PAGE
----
As a part of the August Cumulative Update for Internet Explorer, a small enhancement was made to Internet Explorer’s HTTP Cookie handling. This post describes that enhancement, and presents some other considerations for using cookies on your site. A knowledge base article referencing this change can be found here.
In the past, IE’s cookie jar stored a maximum of 20 cookies per domain. If more than 20 cookies were sent by the server, older cookies were automatically dropped by the browser. The dropped cookies could lead to lost website settings, an empty web shopping basket, or similar problems. In order to store more than 20 name-value pairs per domain, web developers were forced to create a “dictionary cookie”, a single cookie that contains multiple name-value pairs. Creation of dictionary cookies is described in this Knowledge Base article.
Note that IE’s cookie limit is applied on per-domain basis. If http://example.com sets 20 cookies, each with Domain=example.com, and http://subdomain.example.com also sets 20 cookies, each with Domain=subdomain.example.com, then 40 cookies will be sent on subsequent requests to subdomain.example.com.
As a part of the Internet Explorer update announced yesterday, the cookies per domain limit has been increased from 20 to 50. This change was made to simplify the development and hosting of web applications on domains that use a large number of cookies.
Please note that even after installing this update, two other cookie limits remain unchanged:
For functionality and performance reasons (discussed next), it’s recommended that you continue to use the smallest cookies possible.
You might be tempted to take advantage of the new higher cookie limit and add more cookies to your site. Unfortunately, cookies can dramatically impact the size of HTTP requests, slowing down the user’s browsing experience significantly. Many of today’s web users have connections with asymmetrical bandwidth, having download speeds 2 to 5 times faster than their upload speeds. This means that in some cases, HTTP request size is a more important factor than the size of the server’s response in determining overall transfer time.
There are three strategies you can use to minimize the impact of cookies on your site’s site performance:
The first strategy is simple: use the shortest cookie names and values possible. For instance, rather than naming a cookie USERNAME, name it U. The seven bytes saved might not sound like much, but multiplied over dozens or hundreds of requests, these savings can add up.
The second strategy can yield even better results, particularly if your pages use many static resources (images, CSS, JS, etc) that do not change based on the value of the visitor’s cookie. For instance, if you use the Fiddler Web Debugger to look at the Office Online clipart site, you’ll see that the static clipart images are delivered from http://officeimages.microsoft.com rather than http://office.microsoft.com. This means that the relatively large cookie set on office.microsoft.com isn’t sent when requesting each clipart thumbnail, saving more than 2K of request bytes per page of search results.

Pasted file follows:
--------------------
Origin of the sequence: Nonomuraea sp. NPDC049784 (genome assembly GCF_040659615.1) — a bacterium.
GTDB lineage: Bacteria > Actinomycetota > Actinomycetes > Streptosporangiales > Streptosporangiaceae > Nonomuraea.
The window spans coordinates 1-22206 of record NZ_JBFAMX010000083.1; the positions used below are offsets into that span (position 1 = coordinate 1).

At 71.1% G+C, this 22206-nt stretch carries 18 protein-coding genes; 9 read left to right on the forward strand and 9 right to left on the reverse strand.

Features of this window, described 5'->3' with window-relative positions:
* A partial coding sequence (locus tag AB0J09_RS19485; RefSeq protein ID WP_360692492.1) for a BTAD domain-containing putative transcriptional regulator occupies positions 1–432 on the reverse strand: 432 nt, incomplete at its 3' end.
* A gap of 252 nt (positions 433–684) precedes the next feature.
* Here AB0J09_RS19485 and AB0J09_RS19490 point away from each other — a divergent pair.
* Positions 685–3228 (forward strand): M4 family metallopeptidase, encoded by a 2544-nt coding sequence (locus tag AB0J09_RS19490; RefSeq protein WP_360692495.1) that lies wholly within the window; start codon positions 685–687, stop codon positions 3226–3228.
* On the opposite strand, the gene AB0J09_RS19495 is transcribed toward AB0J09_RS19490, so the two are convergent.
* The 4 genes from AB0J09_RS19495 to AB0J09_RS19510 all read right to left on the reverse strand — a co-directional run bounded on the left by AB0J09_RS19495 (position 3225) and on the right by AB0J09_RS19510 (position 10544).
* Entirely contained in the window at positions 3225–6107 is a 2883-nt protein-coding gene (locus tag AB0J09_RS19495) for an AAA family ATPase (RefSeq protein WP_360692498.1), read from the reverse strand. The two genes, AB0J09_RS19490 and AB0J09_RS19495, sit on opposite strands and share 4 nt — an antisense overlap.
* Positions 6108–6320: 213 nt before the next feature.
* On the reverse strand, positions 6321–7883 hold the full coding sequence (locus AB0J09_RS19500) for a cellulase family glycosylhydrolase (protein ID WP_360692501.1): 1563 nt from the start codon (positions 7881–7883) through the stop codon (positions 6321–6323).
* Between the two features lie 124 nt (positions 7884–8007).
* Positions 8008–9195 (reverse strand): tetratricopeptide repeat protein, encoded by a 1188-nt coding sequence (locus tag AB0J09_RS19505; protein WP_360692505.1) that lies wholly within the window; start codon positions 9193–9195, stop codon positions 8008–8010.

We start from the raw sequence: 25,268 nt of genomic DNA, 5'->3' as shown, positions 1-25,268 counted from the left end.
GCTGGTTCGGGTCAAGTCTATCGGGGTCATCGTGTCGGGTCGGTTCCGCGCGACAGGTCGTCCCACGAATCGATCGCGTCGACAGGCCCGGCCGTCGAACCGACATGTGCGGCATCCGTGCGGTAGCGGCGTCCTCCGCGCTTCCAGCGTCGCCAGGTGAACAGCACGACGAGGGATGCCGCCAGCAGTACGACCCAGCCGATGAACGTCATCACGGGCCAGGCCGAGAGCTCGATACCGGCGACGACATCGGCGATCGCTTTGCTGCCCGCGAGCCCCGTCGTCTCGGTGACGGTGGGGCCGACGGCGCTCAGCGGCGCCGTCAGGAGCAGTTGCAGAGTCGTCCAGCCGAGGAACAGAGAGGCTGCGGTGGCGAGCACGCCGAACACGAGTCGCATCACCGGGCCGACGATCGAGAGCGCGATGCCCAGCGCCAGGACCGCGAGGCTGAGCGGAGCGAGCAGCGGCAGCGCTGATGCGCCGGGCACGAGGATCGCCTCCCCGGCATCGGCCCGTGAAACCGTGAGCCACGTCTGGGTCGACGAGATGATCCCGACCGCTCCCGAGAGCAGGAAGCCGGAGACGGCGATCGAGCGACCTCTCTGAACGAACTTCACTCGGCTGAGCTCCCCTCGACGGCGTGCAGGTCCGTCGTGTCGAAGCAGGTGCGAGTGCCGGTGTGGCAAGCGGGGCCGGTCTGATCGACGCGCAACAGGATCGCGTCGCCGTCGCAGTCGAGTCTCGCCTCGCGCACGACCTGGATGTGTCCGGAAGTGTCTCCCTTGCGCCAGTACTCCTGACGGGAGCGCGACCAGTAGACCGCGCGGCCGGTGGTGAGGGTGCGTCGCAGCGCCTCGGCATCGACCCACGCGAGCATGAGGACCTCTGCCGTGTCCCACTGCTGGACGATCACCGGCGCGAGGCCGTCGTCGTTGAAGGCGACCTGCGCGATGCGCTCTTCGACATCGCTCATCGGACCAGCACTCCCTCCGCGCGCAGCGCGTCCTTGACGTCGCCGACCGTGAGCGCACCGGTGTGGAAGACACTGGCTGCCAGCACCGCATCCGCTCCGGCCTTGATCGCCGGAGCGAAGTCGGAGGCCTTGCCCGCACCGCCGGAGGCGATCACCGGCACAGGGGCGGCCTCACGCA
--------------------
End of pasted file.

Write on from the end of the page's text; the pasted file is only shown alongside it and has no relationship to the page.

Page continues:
The last strategy is similar to the second, except that you can undertake it with just one domain. If you can keep all of your pages that need access to cookies within a single path (e.g. http://example.com/webapp/) you can use the Path attribute on the cookie to specify that the cookie should only be sent for requests within that path. This will ensure that requests sent outside of that path (e.g. http://example.com/images/) are not forced to carry unneeded cookies.
You can easily use Fiddler to monitor your uploaded cookie sizes. Inside Fiddler, click Rules > Customize Rules. Scroll down to OnBeforeResponse, and add the following line:
oSession["ui-customcolumn"] = oSession.oRequest["Cookie"].Length.ToString();
After you save the script, the size of the uploaded cookie (if any) for each request will be shown in the User-defined column at the far right side of the Web Sessions list.
While you’re looking at your cookie code, you should determine if you need to expose your cookies to scripts running on your site. If your cookies are only used by your server, and your scripts don’t require access to your cookies, use the HttpOnly attribute to help protect your site against cookie theft via cross-site scripting attacks. Simply add the HttpOnly attribute to your Set-Cookie headers, and Internet Explorer will ensure that your cookie is not available to any script running in your pages. Cookies with the HttpOnly attribute are still sent in each HTTP request, but will not appear in the script-accessible document.cookies property. This means that if a hacker finds a cross-site scripting hole in your site, he cannot easily use the hole to steal logged-on visitors’ cookies.
Over the coming months, I’ll be posting more tips for developers. If you have any suggested topics, please leave me a comment below. Thanks!